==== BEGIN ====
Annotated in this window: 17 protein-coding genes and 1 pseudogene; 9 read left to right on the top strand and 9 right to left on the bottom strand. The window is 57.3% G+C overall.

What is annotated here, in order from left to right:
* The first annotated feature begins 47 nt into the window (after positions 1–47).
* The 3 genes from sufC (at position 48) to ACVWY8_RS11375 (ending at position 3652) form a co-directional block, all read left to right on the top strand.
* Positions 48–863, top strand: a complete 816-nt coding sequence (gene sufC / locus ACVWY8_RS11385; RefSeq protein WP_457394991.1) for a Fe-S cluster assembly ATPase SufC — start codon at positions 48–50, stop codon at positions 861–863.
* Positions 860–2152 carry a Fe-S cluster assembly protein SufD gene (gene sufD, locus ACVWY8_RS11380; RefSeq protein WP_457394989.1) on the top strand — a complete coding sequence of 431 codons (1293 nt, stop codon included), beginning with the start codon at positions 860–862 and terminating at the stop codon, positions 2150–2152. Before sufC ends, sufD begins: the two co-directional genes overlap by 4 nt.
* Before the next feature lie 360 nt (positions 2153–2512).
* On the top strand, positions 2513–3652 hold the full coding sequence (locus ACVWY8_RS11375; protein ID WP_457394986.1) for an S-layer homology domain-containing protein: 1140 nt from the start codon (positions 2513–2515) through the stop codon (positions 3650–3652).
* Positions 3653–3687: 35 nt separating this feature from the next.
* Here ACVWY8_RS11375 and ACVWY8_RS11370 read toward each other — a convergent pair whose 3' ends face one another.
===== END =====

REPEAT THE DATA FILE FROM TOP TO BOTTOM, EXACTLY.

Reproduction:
Annotated in this window: 17 protein-coding genes and 1 pseudogene; 9 read left to right on the top strand and 9 right to left on the bottom strand. The window is 57.3% G+C overall.

What is annotated here, in order from left to right:
* The first annotated feature begins 47 nt into the window (after positions 1–47).
* The 3 genes from sufC (at position 48) to ACVWY8_RS11375 (ending at position 3652) form a co-directional block, all read left to right on the top strand.
* Positions 48–863, top strand: a complete 816-nt coding sequence (gene sufC / locus ACVWY8_RS11385; RefSeq protein WP_457394991.1) for a Fe-S cluster assembly ATPase SufC — start codon at positions 48–50, stop codon at positions 861–863.
* Positions 860–2152 carry a Fe-S cluster assembly protein SufD gene (gene sufD, locus ACVWY8_RS11380; RefSeq protein WP_457394989.1) on the top strand — a complete coding sequence of 431 codons (1293 nt, stop codon included), beginning with the start codon at positions 860–862 and terminating at the stop codon, positions 2150–2152. Before sufC ends, sufD begins: the two co-directional genes overlap by 4 nt.
* Before the next feature lie 360 nt (positions 2153–2512).
* On the top strand, positions 2513–3652 hold the full coding sequence (locus ACVWY8_RS11375; protein ID WP_457394986.1) for an S-layer homology domain-containing protein: 1140 nt from the start codon (positions 2513–2515) through the stop codon (positions 3650–3652).
* Positions 3653–3687: 35 nt separating this feature from the next.
* Here ACVWY8_RS11375 and ACVWY8_RS11370 read toward each other — a convergent pair whose 3' ends face one another.